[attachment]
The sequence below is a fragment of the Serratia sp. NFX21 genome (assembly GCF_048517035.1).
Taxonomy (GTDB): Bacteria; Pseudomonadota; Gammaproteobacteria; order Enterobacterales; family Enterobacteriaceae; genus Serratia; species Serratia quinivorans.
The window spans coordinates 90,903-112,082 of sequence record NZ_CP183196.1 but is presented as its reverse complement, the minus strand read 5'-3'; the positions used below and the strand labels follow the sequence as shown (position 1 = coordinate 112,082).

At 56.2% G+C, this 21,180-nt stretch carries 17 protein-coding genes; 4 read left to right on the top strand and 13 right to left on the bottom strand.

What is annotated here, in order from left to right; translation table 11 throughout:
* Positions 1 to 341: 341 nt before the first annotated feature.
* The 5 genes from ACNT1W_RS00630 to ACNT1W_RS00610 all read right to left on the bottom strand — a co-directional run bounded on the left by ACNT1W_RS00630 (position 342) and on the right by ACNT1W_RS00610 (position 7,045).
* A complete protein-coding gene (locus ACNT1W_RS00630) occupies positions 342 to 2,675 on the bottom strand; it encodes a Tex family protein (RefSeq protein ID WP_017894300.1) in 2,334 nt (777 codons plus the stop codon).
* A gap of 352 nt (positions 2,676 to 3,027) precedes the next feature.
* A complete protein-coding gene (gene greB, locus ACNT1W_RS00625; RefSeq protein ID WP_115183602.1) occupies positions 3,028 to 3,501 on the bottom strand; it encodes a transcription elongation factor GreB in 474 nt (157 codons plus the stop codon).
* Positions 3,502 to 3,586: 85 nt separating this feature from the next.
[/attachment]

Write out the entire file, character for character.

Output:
The sequence below is a fragment of the Serratia sp. NFX21 genome (assembly GCF_048517035.1).
Taxonomy (GTDB): Bacteria; Pseudomonadota; Gammaproteobacteria; order Enterobacterales; family Enterobacteriaceae; genus Serratia; species Serratia quinivorans.
The window spans coordinates 90,903-112,082 of sequence record NZ_CP183196.1 but is presented as its reverse complement, the minus strand read 5'-3'; the positions used below and the strand labels follow the sequence as shown (position 1 = coordinate 112,082).

At 56.2% G+C, this 21,180-nt stretch carries 17 protein-coding genes; 4 read left to right on the top strand and 13 right to left on the bottom strand.

What is annotated here, in order from left to right; translation table 11 throughout:
* Positions 1 to 341: 341 nt before the first annotated feature.
* The 5 genes from ACNT1W_RS00630 to ACNT1W_RS00610 all read right to left on the bottom strand — a co-directional run bounded on the left by ACNT1W_RS00630 (position 342) and on the right by ACNT1W_RS00610 (position 7,045).
* A complete protein-coding gene (locus ACNT1W_RS00630) occupies positions 342 to 2,675 on the bottom strand; it encodes a Tex family protein (RefSeq protein ID WP_017894300.1) in 2,334 nt (777 codons plus the stop codon).
* A gap of 352 nt (positions 2,676 to 3,027) precedes the next feature.
* A complete protein-coding gene (gene greB, locus ACNT1W_RS00625; RefSeq protein ID WP_115183602.1) occupies positions 3,028 to 3,501 on the bottom strand; it encodes a transcription elongation factor GreB in 474 nt (157 codons plus the stop codon).
* Positions 3,502 to 3,586: 85 nt separating this feature from the next.